People in East Vail have been harassing an injured cow elk, hugging it for photos and prompting a stern warning from state wildlife officials. Here’s the full press release from the Town of Vail:
Due to concerns about people approaching, feeding and harassing an injured cow elk grazing in a field near East Vail, Colorado Parks and Wildlife is issuing stern warnings about the dangers of approaching wild animals.
In recent days, local police and state wildlife officers have received calls from the public reporting that they have witnessed large crowds walking up to the animal. In some instances, a few people have been seen putting their arms around the animal’s neck as they pose for pictures.
“It is not only extremely irresponsible and unethical to harass and feed wildlife, it is also illegal and they will be fined if caught,” said Northwest Regional Manager Ron Velarde. “These people are essentially condemning the animal to death and putting our officers in the position of having to carry out the sentence.”
Velarde warns that despite initial appearances, wild animals instinctively have little tolerance for humans. He adds that it is likely only a matter of time before the cow elk becomes agitated to the point of charging and injuring a person that gets too close.
Because human health and safety is a priority, animals that injure a human are often killed by wildlife officers out of an abundance of caution, regardless of the circumstances.
Area wildlife officials report that the elk appears to have an injured rear leg, possibly limiting its ability to move away from onlookers. They warn that the injury is an additional stressor that could lead to a physical reaction from the animal.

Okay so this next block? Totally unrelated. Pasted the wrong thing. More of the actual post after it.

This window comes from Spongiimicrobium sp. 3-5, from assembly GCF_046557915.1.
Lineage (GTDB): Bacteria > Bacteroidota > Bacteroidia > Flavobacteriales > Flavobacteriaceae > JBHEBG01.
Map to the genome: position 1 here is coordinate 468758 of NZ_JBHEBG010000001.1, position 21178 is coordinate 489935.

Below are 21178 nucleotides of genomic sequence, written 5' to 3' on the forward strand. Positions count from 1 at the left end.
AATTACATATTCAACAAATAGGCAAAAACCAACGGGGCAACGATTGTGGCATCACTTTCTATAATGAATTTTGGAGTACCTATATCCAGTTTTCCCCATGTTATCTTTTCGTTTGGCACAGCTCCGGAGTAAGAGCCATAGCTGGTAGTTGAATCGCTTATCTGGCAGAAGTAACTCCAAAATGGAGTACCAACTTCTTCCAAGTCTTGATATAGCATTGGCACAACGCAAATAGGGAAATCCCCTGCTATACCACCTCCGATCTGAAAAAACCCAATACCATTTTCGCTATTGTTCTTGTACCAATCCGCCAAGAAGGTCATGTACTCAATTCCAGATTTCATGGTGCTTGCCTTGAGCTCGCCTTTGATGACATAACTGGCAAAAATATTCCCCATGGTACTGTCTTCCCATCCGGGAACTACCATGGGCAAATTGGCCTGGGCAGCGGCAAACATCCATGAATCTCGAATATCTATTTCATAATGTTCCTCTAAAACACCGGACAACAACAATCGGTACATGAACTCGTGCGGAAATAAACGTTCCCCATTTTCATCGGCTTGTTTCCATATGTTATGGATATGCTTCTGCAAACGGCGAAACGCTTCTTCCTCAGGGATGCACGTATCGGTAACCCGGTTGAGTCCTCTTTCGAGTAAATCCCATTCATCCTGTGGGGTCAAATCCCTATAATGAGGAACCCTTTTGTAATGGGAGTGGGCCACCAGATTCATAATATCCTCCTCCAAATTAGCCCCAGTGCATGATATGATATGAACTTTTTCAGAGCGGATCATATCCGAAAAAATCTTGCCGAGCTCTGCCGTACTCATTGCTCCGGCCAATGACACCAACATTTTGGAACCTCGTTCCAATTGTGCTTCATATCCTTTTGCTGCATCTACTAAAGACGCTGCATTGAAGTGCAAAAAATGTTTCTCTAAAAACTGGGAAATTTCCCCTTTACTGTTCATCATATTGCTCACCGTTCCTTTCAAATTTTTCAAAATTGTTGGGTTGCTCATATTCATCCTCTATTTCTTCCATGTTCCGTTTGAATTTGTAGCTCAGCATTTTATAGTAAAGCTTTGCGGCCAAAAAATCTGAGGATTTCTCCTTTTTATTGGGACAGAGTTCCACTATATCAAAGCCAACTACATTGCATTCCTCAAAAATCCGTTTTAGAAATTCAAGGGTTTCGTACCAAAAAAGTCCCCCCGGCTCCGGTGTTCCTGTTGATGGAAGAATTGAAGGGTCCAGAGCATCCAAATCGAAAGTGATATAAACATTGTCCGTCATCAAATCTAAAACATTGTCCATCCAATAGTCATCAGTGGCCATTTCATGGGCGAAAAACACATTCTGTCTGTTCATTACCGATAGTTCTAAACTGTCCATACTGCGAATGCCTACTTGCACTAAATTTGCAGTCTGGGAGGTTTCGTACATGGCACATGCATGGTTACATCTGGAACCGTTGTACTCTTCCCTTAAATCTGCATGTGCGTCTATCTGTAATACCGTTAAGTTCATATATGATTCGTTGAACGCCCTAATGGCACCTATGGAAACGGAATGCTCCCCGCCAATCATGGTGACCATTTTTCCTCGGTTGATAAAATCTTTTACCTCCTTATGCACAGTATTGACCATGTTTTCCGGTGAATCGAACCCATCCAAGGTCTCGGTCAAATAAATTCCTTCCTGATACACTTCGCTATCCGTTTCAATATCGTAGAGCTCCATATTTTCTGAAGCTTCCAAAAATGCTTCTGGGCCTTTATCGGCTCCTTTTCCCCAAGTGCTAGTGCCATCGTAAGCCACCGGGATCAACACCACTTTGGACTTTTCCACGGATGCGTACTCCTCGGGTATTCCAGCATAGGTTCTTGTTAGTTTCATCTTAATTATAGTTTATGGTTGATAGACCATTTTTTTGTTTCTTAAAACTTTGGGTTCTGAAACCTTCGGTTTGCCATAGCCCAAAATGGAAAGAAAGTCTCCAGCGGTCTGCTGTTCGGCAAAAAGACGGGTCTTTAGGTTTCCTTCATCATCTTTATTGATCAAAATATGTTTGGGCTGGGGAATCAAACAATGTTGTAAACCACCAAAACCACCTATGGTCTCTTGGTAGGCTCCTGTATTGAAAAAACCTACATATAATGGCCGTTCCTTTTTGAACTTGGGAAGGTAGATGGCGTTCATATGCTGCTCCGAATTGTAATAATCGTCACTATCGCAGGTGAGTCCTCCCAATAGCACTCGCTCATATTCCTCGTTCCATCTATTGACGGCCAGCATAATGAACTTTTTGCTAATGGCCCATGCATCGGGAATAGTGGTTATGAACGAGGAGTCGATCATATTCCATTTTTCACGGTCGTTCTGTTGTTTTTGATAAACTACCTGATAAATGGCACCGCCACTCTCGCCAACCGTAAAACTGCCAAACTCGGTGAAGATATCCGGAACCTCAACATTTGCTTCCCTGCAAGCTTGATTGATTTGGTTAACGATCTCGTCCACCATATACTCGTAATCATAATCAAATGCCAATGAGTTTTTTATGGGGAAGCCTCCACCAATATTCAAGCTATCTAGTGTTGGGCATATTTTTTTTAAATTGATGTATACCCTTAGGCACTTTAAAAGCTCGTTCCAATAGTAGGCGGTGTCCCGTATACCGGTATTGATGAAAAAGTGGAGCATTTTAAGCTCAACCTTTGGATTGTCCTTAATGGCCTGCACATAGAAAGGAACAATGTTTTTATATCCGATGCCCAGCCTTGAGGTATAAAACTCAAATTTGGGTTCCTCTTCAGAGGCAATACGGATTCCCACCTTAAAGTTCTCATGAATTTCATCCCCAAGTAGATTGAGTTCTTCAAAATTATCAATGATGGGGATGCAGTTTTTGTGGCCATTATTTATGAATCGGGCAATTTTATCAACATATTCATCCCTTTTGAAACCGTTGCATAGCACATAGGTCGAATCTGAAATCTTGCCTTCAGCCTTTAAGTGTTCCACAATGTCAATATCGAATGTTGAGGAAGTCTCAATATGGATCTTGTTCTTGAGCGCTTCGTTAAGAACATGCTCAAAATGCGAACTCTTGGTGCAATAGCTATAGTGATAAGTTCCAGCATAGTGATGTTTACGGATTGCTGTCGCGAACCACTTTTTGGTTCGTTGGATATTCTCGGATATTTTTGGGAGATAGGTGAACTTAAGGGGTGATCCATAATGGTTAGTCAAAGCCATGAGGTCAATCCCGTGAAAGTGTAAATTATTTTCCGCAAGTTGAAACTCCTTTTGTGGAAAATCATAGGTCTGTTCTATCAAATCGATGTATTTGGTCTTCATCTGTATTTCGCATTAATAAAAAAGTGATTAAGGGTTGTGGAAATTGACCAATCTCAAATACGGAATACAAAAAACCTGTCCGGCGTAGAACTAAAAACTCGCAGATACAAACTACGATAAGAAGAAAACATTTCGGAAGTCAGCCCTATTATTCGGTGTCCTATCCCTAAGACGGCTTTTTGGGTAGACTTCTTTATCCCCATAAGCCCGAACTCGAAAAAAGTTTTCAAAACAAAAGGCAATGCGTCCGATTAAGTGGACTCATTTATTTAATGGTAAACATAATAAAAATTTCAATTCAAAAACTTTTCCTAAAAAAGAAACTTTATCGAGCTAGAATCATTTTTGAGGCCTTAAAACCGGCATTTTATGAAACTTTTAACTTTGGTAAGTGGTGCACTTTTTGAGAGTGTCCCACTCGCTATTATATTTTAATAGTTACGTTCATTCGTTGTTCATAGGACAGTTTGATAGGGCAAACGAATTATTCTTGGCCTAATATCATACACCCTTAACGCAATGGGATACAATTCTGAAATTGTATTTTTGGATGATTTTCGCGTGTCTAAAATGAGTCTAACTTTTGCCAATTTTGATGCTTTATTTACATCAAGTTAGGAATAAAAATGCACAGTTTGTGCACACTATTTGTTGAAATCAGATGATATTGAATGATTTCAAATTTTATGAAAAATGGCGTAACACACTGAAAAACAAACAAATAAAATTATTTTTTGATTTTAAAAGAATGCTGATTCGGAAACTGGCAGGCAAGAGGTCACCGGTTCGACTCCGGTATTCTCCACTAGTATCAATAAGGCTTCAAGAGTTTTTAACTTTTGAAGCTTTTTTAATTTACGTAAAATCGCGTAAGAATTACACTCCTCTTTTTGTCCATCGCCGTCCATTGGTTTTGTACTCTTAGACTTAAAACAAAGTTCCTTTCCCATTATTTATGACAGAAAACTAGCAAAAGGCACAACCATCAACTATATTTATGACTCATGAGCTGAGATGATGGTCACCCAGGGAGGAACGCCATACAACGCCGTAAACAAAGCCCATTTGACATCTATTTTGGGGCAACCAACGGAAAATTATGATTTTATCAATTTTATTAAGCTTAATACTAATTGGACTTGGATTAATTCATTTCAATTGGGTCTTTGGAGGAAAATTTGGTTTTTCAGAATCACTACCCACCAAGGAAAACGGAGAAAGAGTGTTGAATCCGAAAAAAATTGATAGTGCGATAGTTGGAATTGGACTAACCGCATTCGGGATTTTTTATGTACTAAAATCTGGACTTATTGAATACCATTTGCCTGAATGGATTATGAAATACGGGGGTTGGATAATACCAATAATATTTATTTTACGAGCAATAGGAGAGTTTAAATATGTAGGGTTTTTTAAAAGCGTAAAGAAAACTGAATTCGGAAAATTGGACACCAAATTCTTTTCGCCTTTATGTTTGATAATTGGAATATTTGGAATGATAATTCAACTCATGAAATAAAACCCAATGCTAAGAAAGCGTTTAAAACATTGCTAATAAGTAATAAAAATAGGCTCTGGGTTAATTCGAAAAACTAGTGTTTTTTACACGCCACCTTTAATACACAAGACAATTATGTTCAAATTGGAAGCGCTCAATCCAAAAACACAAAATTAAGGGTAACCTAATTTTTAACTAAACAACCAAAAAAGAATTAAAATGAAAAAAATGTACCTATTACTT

“We continuously provide guidance to the public about the best way to enjoy wildlife, and this is definitely not the way to do it,” adds Velarde. “We are appealing to the public to leave this animal alone immediately.”
Colorado Parks and Wildlife advises the public to watch wildlife from a distance with binoculars, a camera or spotting scope. In addition, the public is advised to keep dogs on leashes in areas where encounters with wildlife are likely. Because dogs are a serious threat to wild animals, any law enforcement official is authorized to use lethal force to stop a dog that is chasing or injuring wildlife.
“If a wild animal reacts to you or your dog, you are too close,” said Velarde. “Keep your distance, keep dogs on a leash and remember to use good judgement around wildlife.”
Colorado Parks and Wildlife advises the public to report illegal activity to the nearest CPW office, State Patrol or call Operation Game Thief at 877-265-6648 if you wish to remain anonymous. Rewards may be available if the report leads to a citation.
For more information about living with wildlife, go to ttp://cpw.state.co.us/learn/